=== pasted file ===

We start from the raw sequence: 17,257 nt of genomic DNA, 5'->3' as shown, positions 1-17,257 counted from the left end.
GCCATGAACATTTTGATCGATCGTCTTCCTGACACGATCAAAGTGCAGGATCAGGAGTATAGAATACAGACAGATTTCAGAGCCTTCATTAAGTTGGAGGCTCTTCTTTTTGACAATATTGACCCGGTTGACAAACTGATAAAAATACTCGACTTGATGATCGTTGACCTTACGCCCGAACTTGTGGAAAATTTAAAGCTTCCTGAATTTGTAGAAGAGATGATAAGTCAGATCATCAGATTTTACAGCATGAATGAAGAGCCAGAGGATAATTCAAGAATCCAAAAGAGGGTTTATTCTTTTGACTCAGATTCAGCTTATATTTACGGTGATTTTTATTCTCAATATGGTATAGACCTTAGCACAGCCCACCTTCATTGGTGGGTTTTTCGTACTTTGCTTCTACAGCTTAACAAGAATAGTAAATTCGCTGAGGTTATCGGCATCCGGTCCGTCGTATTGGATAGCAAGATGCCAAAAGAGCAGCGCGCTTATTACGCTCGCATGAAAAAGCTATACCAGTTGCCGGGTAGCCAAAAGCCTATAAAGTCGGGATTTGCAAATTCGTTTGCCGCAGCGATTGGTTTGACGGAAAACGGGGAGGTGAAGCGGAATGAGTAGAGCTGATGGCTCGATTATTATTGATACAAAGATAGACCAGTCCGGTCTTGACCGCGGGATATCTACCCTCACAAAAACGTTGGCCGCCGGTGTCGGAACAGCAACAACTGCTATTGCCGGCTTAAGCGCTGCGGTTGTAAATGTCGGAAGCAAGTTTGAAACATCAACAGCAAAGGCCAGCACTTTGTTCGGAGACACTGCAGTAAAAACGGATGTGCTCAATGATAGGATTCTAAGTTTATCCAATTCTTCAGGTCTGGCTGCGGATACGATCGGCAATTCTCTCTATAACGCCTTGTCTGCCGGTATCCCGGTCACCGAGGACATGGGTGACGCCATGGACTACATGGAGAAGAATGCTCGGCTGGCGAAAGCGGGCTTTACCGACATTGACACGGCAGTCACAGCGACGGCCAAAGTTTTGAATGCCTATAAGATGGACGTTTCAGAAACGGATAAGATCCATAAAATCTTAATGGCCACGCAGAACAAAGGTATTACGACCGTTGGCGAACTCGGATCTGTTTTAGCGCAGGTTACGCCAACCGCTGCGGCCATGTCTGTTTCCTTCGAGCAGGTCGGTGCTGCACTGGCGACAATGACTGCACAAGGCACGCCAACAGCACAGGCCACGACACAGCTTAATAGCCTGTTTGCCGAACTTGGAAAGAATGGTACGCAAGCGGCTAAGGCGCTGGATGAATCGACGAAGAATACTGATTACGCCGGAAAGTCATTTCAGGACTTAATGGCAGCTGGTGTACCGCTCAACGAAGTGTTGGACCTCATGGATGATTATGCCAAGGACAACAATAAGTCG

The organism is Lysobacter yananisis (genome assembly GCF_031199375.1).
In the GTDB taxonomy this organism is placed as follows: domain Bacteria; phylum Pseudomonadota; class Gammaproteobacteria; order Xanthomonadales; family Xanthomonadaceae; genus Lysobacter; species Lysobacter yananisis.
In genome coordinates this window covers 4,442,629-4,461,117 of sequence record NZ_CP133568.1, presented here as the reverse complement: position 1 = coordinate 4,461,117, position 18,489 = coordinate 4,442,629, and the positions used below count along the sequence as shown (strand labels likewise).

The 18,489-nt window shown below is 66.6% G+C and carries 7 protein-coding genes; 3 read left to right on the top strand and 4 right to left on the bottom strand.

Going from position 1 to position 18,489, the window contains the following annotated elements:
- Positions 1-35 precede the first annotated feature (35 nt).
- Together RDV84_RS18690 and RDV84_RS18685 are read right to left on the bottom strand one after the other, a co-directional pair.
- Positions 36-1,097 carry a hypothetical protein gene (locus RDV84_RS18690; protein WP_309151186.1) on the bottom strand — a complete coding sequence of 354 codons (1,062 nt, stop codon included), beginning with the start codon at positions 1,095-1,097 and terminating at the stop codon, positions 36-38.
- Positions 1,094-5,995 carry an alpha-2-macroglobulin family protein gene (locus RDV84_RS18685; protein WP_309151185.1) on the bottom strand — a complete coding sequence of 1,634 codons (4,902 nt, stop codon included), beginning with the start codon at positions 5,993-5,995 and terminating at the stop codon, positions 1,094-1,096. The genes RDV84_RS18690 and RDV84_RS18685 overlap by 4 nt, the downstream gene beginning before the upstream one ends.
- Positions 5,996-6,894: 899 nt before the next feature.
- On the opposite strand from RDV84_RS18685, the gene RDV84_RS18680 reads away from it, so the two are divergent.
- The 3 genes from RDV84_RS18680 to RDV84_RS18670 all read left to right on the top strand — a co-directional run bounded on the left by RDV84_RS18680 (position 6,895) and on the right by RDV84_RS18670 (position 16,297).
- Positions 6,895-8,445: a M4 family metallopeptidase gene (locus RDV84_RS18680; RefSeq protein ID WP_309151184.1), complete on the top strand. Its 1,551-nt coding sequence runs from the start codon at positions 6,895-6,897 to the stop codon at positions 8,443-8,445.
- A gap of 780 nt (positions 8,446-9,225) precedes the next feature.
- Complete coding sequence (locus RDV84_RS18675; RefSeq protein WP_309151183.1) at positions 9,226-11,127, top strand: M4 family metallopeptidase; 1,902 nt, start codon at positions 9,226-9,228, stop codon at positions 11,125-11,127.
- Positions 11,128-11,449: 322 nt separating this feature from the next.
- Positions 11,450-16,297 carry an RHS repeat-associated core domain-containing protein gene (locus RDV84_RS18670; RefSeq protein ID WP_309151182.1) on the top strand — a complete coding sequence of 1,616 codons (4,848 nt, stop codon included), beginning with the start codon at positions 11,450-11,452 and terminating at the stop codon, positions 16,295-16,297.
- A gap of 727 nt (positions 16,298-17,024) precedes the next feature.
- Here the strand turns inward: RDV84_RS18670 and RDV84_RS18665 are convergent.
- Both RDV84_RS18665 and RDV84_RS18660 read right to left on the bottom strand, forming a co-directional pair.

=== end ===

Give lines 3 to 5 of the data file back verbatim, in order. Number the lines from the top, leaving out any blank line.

The organism is Lysobacter yananisis (genome assembly GCF_031199375.1).
In the GTDB taxonomy this organism is placed as follows: domain Bacteria; phylum Pseudomonadota; class Gammaproteobacteria; order Xanthomonadales; family Xanthomonadaceae; genus Lysobacter; species Lysobacter yananisis.
In genome coordinates this window covers 4,442,629-4,461,117 of sequence record NZ_CP133568.1, presented here as the reverse complement: position 1 = coordinate 4,461,117, position 18,489 = coordinate 4,442,629, and the positions used below count along the sequence as shown (strand labels likewise).